A “notice to vacate” sign was placed in the middle of a homeless encampment in Federal Way by FWPD officers before the encampment was cleaned in January 2019. Sound Publishing file photo

A “notice to vacate” sign was placed in the middle of a homeless encampment in Federal Way by FWPD officers before the encampment was cleaned in January 2019. Sound Publishing file photo

King County, Seattle could create joint homelessness response agency

It would be a unified agency and the overarching authority on addressing homelessness in the county.

Fragmentation of responsibilities, response and funding have hindered the region’s response to homelessness, but officials say headway could be made if King County and Seattle agree to create the King County Regional Homelessness Authority.

The proposed partnership would allow the city and county to coordinate their responses and share the funding responsibilities. If approved, the partnership would include a steering committee with the county executive, Seattle mayor and a member from both the King County Council and Seattle City Council along with community stakeholders and representatives from other cities.

The authority would serve as a single point of contact for homelessness services and would take the lead on addressing the issue. It would also house all of the region’s data on the homelessness crisis. A regional action plan is being drawn up to coordinate the areas response.

As part of the ordinance, the county would agree to try and fund the authority to the tune of $55 million annually, with Seattle kicking in some $73 million. It could also accept funding from other public and private sources. If approved by the county council and Seattle City Council, the authority could be up and running by the end of 2020.

King County Council member Claudia Balducci said the current system for homelessness response was fragmented and hindered the ability of governments to respond to the homelessness crisis. Council member Rod Dembowski said, for example, it was a long process to set up the Kenmore shelter even though the building wasn’t being used by other public agencies.

Balducci and other council members expressed concerns that the council would not have greater oversight of the homelessness authority. Council member Dave Upthegrove said he worried voters could be cut out if the county council couldn’t directly affect the homelessness authority, and if the authority was comprised of non-elected members.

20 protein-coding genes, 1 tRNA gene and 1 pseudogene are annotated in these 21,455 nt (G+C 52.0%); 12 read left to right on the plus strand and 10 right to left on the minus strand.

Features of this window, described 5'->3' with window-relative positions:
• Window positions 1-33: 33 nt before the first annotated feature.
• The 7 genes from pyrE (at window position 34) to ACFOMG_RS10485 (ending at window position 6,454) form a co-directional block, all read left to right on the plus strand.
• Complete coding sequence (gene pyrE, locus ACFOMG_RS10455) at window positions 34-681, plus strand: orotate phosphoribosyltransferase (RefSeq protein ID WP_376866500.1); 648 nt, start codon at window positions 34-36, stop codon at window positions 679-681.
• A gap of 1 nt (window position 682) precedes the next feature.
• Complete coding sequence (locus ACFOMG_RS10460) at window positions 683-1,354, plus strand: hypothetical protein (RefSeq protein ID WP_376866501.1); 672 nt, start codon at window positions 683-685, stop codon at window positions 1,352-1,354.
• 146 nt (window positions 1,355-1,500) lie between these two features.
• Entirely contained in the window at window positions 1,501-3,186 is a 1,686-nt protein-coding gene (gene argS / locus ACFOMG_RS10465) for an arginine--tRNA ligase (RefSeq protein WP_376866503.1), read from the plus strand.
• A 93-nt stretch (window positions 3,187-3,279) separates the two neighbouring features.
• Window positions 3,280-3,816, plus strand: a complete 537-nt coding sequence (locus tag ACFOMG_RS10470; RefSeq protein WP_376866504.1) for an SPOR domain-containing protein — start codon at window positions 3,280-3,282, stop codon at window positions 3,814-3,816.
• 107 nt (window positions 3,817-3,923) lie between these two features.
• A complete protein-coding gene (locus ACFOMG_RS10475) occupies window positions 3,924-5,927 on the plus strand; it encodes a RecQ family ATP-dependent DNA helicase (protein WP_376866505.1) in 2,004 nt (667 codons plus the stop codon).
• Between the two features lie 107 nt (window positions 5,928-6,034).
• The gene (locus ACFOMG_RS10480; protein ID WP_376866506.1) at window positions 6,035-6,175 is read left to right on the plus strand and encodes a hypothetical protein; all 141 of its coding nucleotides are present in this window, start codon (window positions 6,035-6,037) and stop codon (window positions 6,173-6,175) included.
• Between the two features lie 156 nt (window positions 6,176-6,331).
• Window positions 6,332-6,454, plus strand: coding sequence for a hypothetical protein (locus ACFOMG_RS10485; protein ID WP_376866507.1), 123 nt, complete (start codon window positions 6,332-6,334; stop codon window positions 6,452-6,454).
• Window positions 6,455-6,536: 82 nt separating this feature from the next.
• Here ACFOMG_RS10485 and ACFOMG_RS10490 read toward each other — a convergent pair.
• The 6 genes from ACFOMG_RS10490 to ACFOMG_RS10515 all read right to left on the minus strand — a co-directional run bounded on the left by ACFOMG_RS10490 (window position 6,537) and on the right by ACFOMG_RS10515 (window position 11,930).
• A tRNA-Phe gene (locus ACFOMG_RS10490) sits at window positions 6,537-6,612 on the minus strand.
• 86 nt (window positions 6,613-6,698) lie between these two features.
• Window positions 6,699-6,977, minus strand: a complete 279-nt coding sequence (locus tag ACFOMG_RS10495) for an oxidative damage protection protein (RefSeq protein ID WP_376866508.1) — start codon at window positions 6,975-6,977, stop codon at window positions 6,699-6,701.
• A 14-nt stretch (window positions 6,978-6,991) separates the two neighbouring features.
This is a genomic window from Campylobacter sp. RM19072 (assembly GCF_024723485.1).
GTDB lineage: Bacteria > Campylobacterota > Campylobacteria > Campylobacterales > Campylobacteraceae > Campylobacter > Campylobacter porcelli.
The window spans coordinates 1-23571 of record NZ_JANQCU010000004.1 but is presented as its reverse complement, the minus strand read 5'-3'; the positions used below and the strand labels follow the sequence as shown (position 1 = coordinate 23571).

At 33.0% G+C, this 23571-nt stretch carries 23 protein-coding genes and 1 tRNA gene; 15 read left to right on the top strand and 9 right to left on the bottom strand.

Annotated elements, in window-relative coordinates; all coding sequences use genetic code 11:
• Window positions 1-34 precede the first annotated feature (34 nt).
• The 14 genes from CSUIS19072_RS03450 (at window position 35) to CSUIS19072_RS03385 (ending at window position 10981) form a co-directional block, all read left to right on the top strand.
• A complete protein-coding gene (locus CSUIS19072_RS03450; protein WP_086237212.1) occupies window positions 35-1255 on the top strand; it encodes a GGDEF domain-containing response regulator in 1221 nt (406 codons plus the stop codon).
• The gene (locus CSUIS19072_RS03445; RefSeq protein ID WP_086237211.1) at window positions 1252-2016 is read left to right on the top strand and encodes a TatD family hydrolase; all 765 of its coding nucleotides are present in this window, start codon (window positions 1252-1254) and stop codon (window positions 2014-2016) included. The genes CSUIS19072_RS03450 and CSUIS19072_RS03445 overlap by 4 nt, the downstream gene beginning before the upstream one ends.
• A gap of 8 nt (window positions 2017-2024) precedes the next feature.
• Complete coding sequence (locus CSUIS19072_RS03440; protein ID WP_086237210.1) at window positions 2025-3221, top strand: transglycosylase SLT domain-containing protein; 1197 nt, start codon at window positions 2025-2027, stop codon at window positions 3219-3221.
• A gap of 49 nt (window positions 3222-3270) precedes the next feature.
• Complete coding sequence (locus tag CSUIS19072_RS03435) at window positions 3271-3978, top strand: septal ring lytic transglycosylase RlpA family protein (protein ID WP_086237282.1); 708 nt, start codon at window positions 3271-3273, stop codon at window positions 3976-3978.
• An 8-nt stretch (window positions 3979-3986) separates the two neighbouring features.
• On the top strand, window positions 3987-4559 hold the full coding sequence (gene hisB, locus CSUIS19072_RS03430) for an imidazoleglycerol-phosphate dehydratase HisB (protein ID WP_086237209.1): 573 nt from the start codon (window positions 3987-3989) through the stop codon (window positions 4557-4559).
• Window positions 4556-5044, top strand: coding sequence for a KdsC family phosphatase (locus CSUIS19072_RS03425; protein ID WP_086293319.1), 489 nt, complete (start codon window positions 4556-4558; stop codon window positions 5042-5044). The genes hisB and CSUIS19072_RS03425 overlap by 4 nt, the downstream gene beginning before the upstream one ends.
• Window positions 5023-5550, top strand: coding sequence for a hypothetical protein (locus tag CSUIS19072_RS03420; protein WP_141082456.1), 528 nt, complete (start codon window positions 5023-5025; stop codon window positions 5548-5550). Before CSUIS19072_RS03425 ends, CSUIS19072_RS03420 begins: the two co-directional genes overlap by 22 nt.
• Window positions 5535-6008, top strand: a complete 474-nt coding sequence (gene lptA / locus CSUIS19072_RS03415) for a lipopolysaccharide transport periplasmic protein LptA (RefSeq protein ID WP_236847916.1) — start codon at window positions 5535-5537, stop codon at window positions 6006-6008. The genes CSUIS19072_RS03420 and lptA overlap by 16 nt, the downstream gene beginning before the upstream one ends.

“From a democratic process, this is something I would have concerns about,” he said.

Balducci said she had similar concerns. She said the authority should have clear mission goals and outcomes to ensure accountability. She also floated the idea of requiring county council members who sit on the board to only vote in line with the council’s official position.

“We need to show that, what we’re going to do, and that it’s working,” she said.

While the county would not have direct oversight, it would have the ability to negotiate terms of contracts and the ability to allocate budget funds with provisions.

During the discussions, there was also much talk of having representatives on the governing board who have firsthand experience with homelessness. Three representatives on the 11-person board would be those with “lived experiences.”

“This is a big and complex county. It has different sub-regions and each of those sub-regions has different needs depending on the community we’re working with,” said Ann Oliva, with the Corporation for Supportive Housing, during a Nov. 19 county Health, Housing and Human Services committee meeting.

The King County Regional Homelessness Authority stems from a prior agreement between King County Executive Dow Constantine, Seattle Mayor Jenny Durkan and Auburn Mayor Nancy Backus. The agreement formed One Table with a mission to assess the current response to homelessness, find root causes, and work to increase community and government programs.

The effort found five main causes of homelessness in the region, including a lack of affordable housing, inadequate access to behavioral health treatment, negative impacts for youth in child-welfare systems, past criminal convictions hindering housing and job prospects, and education and employment gaps that make housing out of reach.

In spring 2018, the King County Auditor’s Office released a report saying separate funding and contracting processes burden homelessness housing providers and slow down programs.

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